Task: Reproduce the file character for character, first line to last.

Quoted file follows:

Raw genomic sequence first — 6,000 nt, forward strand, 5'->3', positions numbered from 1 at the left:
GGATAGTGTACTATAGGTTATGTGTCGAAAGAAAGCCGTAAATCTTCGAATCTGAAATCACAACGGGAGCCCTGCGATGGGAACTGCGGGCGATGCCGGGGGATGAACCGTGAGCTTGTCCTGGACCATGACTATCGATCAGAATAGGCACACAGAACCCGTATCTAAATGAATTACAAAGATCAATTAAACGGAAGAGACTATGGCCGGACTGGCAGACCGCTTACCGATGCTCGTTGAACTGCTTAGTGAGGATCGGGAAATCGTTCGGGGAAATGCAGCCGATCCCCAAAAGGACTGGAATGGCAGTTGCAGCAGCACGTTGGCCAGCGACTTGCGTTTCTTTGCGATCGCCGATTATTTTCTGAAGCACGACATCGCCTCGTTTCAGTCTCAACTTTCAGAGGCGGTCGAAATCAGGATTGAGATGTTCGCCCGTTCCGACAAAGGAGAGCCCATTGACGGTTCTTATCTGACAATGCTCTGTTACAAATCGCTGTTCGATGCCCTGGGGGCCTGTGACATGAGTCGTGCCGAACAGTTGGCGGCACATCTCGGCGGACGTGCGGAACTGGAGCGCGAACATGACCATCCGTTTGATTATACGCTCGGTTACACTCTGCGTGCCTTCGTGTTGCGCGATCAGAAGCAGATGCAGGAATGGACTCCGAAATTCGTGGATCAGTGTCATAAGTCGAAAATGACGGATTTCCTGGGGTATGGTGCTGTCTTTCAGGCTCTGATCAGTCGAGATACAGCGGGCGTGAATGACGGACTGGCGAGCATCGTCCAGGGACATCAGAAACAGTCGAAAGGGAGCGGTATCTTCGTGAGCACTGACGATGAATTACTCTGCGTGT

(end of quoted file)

Raw genomic sequence first — 6,000 nt, forward strand, 5'->3', positions numbered from 1 at the left:
GGATAGTGTACTATAGGTTATGTGTCGAAAGAAAGCCGTAAATCTTCGAATCTGAAATCACAACGGGAGCCCTGCGATGGGAACTGCGGGCGATGCCGGGGGATGAACCGTGAGCTTGTCCTGGACCATGACTATCGATCAGAATAGGCACACAGAACCCGTATCTAAATGAATTACAAAGATCAATTAAACGGAAGAGACTATGGCCGGACTGGCAGACCGCTTACCGATGCTCGTTGAACTGCTTAGTGAGGATCGGGAAATCGTTCGGGGAAATGCAGCCGATCCCCAAAAGGACTGGAATGGCAGTTGCAGCAGCACGTTGGCCAGCGACTTGCGTTTCTTTGCGATCGCCGATTATTTTCTGAAGCACGACATCGCCTCGTTTCAGTCTCAACTTTCAGAGGCGGTCGAAATCAGGATTGAGATGTTCGCCCGTTCCGACAAAGGAGAGCCCATTGACGGTTCTTATCTGACAATGCTCTGTTACAAATCGCTGTTCGATGCCCTGGGGGCCTGTGACATGAGTCGTGCCGAACAGTTGGCGGCACATCTCGGCGGACGTGCGGAACTGGAGCGCGAACATGACCATCCGTTTGATTATACGCTCGGTTACACTCTGCGTGCCTTCGTGTTGCGCGATCAGAAGCAGATGCAGGAATGGACTCCGAAATTCGTGGATCAGTGTCATAAGTCGAAAATGACGGATTTCCTGGGGTATGGTGCTGTCTTTCAGGCTCTGATCAGTCGAGATACAGCGGGCGTGAATGACGGACTGGCGAGCATCGTCCAGGGACATCAGAAACAGTCGAAAGGGAGCGGTATCTTCGTGAGCACTGACGATGAATTACTCTGCGTGT